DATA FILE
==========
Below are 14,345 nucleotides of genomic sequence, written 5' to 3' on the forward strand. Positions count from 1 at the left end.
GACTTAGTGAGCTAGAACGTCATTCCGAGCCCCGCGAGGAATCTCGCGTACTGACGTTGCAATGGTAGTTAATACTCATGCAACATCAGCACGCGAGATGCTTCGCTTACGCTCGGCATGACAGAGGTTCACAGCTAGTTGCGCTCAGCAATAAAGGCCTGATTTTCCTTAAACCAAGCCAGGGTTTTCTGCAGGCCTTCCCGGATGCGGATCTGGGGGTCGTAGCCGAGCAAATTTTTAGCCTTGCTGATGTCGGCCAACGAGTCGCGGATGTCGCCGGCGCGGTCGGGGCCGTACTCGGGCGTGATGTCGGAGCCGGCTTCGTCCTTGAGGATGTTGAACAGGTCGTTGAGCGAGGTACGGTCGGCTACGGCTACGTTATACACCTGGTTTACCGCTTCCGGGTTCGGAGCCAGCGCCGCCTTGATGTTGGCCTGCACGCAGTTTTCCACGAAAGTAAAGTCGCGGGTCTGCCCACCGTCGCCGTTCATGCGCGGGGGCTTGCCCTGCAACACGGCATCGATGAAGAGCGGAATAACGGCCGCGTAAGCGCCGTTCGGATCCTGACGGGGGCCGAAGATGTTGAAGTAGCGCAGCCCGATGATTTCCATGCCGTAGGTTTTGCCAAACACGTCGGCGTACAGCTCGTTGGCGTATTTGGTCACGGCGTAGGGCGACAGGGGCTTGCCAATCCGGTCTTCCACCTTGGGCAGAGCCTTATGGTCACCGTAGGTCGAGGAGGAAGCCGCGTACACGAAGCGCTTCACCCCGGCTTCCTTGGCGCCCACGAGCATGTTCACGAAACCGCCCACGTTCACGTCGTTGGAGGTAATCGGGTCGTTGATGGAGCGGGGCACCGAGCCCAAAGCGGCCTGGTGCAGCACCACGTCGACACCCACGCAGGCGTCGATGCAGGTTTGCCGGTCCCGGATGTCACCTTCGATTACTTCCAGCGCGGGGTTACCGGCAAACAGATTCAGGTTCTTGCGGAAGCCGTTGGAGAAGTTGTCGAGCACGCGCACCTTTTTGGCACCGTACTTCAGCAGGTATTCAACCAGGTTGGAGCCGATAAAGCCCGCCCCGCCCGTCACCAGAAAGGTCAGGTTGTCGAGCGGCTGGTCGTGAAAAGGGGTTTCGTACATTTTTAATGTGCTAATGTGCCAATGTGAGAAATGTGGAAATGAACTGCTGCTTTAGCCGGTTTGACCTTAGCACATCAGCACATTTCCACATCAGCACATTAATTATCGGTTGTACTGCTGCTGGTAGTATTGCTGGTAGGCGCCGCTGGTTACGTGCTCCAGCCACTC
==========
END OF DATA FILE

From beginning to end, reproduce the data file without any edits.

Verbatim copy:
Below are 14,345 nucleotides of genomic sequence, written 5' to 3' on the forward strand. Positions count from 1 at the left end.
GACTTAGTGAGCTAGAACGTCATTCCGAGCCCCGCGAGGAATCTCGCGTACTGACGTTGCAATGGTAGTTAATACTCATGCAACATCAGCACGCGAGATGCTTCGCTTACGCTCGGCATGACAGAGGTTCACAGCTAGTTGCGCTCAGCAATAAAGGCCTGATTTTCCTTAAACCAAGCCAGGGTTTTCTGCAGGCCTTCCCGGATGCGGATCTGGGGGTCGTAGCCGAGCAAATTTTTAGCCTTGCTGATGTCGGCCAACGAGTCGCGGATGTCGCCGGCGCGGTCGGGGCCGTACTCGGGCGTGATGTCGGAGCCGGCTTCGTCCTTGAGGATGTTGAACAGGTCGTTGAGCGAGGTACGGTCGGCTACGGCTACGTTATACACCTGGTTTACCGCTTCCGGGTTCGGAGCCAGCGCCGCCTTGATGTTGGCCTGCACGCAGTTTTCCACGAAAGTAAAGTCGCGGGTCTGCCCACCGTCGCCGTTCATGCGCGGGGGCTTGCCCTGCAACACGGCATCGATGAAGAGCGGAATAACGGCCGCGTAAGCGCCGTTCGGATCCTGACGGGGGCCGAAGATGTTGAAGTAGCGCAGCCCGATGATTTCCATGCCGTAGGTTTTGCCAAACACGTCGGCGTACAGCTCGTTGGCGTATTTGGTCACGGCGTAGGGCGACAGGGGCTTGCCAATCCGGTCTTCCACCTTGGGCAGAGCCTTATGGTCACCGTAGGTCGAGGAGGAAGCCGCGTACACGAAGCGCTTCACCCCGGCTTCCTTGGCGCCCACGAGCATGTTCACGAAACCGCCCACGTTCACGTCGTTGGAGGTAATCGGGTCGTTGATGGAGCGGGGCACCGAGCCCAAAGCGGCCTGGTGCAGCACCACGTCGACACCCACGCAGGCGTCGATGCAGGTTTGCCGGTCCCGGATGTCACCTTCGATTACTTCCAGCGCGGGGTTACCGGCAAACAGATTCAGGTTCTTGCGGAAGCCGTTGGAGAAGTTGTCGAGCACGCGCACCTTTTTGGCACCGTACTTCAGCAGGTATTCAACCAGGTTGGAGCCGATAAAGCCCGCCCCGCCCGTCACCAGAAAGGTCAGGTTGTCGAGCGGCTGGTCGTGAAAAGGGGTTTCGTACATTTTTAATGTGCTAATGTGCCAATGTGAGAAATGTGGAAATGAACTGCTGCTTTAGCCGGTTTGACCTTAGCACATCAGCACATTTCCACATCAGCACATTAATTATCGGTTGTACTGCTGCTGGTAGTATTGCTGGTAGGCGCCGCTGGTTACGTGCTCCAGCCACTC